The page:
Ever tried pulling lots of people together to get something done fast?

The intentions are always there. But Karen the designer is up to her eyeballs with business as usual. Leon from Product has that high-priority project he needs to finish. And copywriter Sandra is on vacation again next week. Seriously?

But when an intense email like this goes out to the entire company, you know it’s serious:

Typeform Connect is live, but it’s only the beginning. We must seed our new marketplace by injecting it with customer-requested integrations.

Sançar Sahin, VP of Marketing at Typeform

Or in non-startup speak: we needed to build more Typeform integrations and start shouting about them. Fast.

Success would rely on a coordinated effort across the entire company. So how did we make sure everyone stayed focused on the goal?

By making it a race.

Typeform Connect—where all our integrations live

The teams

Each team in the race took one integration, and included people from Product, Marketing, and Customer Success. Product had a week to build the integration, then Marketing had a week to get the campaign ready. At the end, we’d vote for a winner.

So which apps would we integrate with?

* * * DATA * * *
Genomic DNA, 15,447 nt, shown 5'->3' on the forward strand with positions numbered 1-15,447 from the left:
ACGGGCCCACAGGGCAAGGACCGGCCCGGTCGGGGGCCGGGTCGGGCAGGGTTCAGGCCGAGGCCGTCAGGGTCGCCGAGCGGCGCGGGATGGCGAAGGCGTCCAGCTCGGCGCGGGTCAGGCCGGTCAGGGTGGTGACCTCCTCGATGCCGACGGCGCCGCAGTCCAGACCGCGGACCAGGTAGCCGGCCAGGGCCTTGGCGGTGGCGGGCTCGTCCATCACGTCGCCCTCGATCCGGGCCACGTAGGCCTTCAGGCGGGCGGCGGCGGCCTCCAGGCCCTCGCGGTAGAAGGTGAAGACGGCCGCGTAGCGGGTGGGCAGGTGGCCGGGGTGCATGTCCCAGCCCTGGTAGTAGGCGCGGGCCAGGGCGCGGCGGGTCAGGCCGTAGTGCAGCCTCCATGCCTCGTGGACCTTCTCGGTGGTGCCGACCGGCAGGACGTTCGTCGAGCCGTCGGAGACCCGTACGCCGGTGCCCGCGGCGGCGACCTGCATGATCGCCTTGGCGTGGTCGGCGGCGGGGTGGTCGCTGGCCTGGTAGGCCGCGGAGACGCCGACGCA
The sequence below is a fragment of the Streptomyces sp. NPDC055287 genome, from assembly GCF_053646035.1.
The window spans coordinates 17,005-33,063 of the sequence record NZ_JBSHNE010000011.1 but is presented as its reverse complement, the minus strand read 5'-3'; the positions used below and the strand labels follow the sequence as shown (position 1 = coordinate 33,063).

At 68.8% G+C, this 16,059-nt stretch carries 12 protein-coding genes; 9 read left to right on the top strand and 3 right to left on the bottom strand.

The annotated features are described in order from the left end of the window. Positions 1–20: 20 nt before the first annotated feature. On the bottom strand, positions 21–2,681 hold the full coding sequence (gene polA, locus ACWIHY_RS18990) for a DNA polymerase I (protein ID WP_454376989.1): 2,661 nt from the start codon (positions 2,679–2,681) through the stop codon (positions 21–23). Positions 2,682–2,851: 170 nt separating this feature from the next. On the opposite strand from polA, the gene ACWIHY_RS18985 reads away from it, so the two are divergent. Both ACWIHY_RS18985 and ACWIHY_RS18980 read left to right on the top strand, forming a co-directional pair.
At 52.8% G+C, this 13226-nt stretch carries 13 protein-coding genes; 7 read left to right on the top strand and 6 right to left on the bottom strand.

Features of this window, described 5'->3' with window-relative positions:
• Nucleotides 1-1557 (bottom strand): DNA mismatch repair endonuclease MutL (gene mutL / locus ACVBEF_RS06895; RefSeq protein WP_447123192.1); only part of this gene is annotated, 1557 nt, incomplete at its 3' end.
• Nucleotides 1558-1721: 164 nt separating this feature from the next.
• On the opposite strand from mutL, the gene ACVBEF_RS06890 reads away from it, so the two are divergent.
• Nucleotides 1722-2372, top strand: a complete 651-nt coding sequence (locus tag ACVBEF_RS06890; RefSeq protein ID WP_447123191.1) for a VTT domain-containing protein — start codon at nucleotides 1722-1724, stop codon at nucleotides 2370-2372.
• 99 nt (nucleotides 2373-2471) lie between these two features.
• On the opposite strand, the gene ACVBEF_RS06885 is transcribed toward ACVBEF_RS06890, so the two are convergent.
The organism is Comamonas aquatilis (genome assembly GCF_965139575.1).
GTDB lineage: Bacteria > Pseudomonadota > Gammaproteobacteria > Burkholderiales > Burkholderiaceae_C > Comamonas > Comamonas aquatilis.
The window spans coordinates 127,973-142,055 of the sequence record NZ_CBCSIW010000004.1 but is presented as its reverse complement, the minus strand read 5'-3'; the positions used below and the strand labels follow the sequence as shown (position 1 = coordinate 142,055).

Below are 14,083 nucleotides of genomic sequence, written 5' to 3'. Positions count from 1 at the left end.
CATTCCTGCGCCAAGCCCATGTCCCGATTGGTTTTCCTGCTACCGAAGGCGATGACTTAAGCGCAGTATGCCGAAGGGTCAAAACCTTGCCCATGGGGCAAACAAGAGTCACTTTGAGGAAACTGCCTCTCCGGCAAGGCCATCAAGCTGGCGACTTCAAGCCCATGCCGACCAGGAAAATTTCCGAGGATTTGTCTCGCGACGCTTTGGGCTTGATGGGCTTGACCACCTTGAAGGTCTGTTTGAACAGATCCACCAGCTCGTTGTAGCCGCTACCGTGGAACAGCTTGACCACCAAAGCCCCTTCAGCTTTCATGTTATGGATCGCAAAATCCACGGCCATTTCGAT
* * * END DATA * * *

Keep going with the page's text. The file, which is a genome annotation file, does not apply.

• Box – files uploaded to typeforms get sent straight to Box

  • Drip – create contacts and trigger workflows in Drip

  • Slack – get real-time typeform responses in Slack

  • Dropbox – upload files to Dropbox from a typeform

  • Zoho – create or update contacts in Zoho

  • Infusionsoft – add new contacts into your customer journeys

  • Pipedrive – create new deals to get your sales pipeline moving

Apps assigned, the teams waited for the starter pistol.

Warm ups and false starts

The world record for the 100 metres is 9.58 seconds. But a race takes so much longer. Warming up. Eating the right breakfast. Getting a good night’s sleep the day before. Runners do everything in their power to avoid getting out the blocks cold.

But when Typeform’s Product and Engineering teams stumbled into work on day one, some were warmer than others.

Take team Pipedrive. They’d done a bit of initial research, but hadn’t actually experimented with Pipedrive until the week began. Result? The integration broke every time they tried to use it.

Other teams prepared more, but still had to pull up early.

Team Zendesk started planning a week in advance. They found out how the APIs work. They built a strong foundation. They smugly slapped each other on the back, and even had time to taunt the opposition with photos like this:

Team Zendesk getting cocky

But when the race began, they realized they couldn’t hook Zendesk to Typeform’s integration framework. All their prep work? Out the window.

So they pivoted to another app—Zoho:

We didn’t have a lot of tickets from customers about Zoho, so we were in a kind of fog trying to make sense of what we had.

Piotr Kaczmarczyk, Team Zoho

They also faced technical issues only Zoho could solve. You’d think us tech companies would have some kind of special members hotline we call each other on in these kinds of situations.